It took five days to etch a sprawling sand sculpture into a sandbar on Tofino’s Chesterman Beach that was washed away by the tides last weekend.
But Jim Denevan was satisfied.
The internationally renowned land artist usually works alone. This time he wanted to try a casual collaborative process and see how many people would join him.
At all came together on July 9 with the help of more than 100 rolling volunteers: rings of small circular “anti-hills” surrounded by larger circles that to the untrained eye resemble a tunnel illusion or a stylized flower seed pod. Denevan’s 420 circular sculptures together measure approximately 518 meters by 396 meters.
The resulting mix of individual work and community society made Denevan happy with his experiment.
“It was better than I expected,” he said. “It was kind of nice for me to try something different.”
In some places, volunteers used all 18 extra shovels he bought. Families and individuals would come and go, tourists and locals would all work together, he said. Getting to know the different walks of life of the volunteers reminded him of meeting people in his hometown of Santa Cruz, California.
During quiet times on the sandbank, Denevan enjoyed working alone with his son, who is a multi-media artist. Denevan is proud of 30-year-old Brighton Denevan’s photography career and has enjoyed editing all of the Tofino project photos, he said.
Normally, Denevan’s beach sculptures are washed away after only a few hours, but he chose this spot knowing he would have days without a tidal break. He knew the weekend would wash away the drawing, but he didn’t know the exact day or time.
He was originally hoping for Sunday, but on Friday, as the waves began to “nibble” at the edges of the sculpture, Denevan realized he was running out of time.
“I knew then that I only had one chance on Saturday,” he said.
He and his volunteers pulled through. The project was completed by 4 p.m. Late in the evening the tide crossed the center of the sculpture while a crowd looked on. Children often responded with joy, while adults were more thoughtful, Denevan said.
The cosmopolitan artist created land art in various countries such as Argentina, Australia, Spain, Russia and Saudi Arabia. In 2010, the Vancouver Biennale exhibited a freehand sculpture designed by Denevan on Vancouver’s Spanish Banks Beach.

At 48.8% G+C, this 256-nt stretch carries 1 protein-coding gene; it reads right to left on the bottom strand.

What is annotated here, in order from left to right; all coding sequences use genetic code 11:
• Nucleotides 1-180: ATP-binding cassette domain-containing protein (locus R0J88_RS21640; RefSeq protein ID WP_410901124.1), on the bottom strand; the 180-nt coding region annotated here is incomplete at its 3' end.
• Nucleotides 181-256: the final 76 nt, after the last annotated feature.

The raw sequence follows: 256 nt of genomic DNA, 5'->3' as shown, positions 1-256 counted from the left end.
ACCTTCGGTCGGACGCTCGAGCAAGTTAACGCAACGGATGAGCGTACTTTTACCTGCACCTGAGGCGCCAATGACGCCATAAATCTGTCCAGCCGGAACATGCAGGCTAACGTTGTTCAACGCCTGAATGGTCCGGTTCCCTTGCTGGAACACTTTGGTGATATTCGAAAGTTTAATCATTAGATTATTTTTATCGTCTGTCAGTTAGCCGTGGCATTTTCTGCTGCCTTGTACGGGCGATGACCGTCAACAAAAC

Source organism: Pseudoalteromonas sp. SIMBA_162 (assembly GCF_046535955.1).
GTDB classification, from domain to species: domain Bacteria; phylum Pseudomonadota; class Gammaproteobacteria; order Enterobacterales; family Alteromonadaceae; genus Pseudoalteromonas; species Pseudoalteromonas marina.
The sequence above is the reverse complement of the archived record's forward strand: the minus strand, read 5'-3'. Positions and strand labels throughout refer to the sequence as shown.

He also holds the Guinness World Record for largest work of art created out of sand, which he completed in 2009 in Nevada’s Black Rock Desert.
The record-breaking land sculpture was an Apollonian seal nine miles in circumference and containing 1,000 nested circles, according to Guinness. The term Apollonian poetry refers to a geometric process in which, within a large ring, smaller circles are repeatedly nested in negative space around three larger ones.
Although he does not use measuring instruments in his work, mathematics influence many of his geometric etchings. His mother, Dorothy Denevan, was a mathematician known for her expertise as a Fibonacci theorist who died in 2000.
Denevan believes that working with the geometric shapes gives him the same feeling she had when working with numbers on a chalkboard. His strengths are patterns and improvisation, so he has a different relationship to math than his mother did – but he feels connected to the same feeling she had about problem solving.
“Maybe when I walk through the sand, I solve problems in a different way. She solved math problems, and for me maybe it’s the walking and moving and moving around the shapes and sizes that gives me a different kind of ‘math high,'” he said. “She really seemed filled with this powerful personal and universal energy that came from working on math.”
When not creating land art, Denevan travels to events where people eat in the place where their food is made, called Outstanding in the Field.
For more information on Denevan’s sculptures, visit his website: www.jimdenevan.com.